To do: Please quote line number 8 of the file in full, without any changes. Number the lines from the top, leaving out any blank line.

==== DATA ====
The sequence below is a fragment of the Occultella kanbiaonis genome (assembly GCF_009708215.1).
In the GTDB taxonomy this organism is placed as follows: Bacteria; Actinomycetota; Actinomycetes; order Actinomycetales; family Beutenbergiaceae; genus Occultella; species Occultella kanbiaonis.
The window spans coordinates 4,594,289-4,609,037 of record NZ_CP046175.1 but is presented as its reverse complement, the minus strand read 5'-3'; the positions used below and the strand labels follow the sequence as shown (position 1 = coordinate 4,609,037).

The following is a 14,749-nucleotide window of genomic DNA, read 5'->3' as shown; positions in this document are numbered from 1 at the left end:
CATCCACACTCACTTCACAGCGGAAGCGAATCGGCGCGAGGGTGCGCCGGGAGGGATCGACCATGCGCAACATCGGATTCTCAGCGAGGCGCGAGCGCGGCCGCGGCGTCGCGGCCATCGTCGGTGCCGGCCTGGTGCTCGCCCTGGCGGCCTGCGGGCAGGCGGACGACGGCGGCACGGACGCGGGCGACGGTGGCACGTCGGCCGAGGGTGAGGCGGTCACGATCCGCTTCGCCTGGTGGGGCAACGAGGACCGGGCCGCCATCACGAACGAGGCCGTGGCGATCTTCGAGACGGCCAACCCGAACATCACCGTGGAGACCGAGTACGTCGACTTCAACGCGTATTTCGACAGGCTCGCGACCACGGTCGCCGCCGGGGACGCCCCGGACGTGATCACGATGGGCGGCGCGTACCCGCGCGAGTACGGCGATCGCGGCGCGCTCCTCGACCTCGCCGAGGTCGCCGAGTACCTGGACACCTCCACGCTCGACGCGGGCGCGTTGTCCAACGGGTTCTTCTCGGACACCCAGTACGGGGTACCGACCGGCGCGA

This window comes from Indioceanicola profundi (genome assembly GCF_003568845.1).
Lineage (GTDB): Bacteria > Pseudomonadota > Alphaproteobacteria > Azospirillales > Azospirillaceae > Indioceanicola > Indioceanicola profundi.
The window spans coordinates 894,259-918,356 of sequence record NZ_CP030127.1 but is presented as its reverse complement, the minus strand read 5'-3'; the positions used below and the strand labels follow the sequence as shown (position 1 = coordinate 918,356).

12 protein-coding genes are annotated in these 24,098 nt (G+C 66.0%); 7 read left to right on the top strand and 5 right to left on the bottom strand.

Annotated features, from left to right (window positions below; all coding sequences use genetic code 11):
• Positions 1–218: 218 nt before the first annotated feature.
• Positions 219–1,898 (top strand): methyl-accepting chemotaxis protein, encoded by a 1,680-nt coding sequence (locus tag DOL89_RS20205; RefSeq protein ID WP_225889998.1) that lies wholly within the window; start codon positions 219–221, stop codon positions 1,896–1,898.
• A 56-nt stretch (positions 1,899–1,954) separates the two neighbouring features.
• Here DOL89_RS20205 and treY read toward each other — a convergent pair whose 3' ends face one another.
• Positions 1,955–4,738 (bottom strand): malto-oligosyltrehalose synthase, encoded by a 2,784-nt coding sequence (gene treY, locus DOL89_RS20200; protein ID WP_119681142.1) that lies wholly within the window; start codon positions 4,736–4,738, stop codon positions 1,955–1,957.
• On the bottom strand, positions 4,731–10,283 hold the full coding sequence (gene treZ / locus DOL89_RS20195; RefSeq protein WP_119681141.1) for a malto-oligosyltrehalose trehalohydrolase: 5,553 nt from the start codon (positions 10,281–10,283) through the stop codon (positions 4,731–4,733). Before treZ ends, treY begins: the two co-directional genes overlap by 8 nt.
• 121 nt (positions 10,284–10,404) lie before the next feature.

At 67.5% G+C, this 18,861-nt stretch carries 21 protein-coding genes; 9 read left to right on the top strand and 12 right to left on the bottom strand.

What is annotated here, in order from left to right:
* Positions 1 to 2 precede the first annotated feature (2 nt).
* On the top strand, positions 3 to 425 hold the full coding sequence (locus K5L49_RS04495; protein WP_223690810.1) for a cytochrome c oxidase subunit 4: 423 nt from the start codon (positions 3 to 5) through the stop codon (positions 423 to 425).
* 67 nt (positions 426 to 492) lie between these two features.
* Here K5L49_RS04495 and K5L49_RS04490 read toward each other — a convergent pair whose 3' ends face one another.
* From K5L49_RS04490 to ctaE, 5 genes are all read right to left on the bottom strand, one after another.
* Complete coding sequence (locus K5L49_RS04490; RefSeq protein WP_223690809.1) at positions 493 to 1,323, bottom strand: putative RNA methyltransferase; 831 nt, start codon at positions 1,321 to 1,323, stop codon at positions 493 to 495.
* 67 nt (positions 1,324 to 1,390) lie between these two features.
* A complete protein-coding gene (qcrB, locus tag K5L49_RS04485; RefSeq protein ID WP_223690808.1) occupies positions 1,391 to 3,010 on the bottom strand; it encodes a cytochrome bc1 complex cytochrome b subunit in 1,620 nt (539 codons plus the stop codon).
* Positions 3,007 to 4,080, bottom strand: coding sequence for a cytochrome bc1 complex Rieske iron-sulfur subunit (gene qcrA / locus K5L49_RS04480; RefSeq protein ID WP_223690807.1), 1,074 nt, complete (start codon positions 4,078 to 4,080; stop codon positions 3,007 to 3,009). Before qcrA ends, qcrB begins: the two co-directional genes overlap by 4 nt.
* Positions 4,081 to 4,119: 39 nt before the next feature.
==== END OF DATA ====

The window spans coordinates 894,259-918,356 of sequence record NZ_CP030127.1 but is presented as its reverse complement, the minus strand read 5'-3'; the positions used below and the strand labels follow the sequence as shown (position 1 = coordinate 918,356).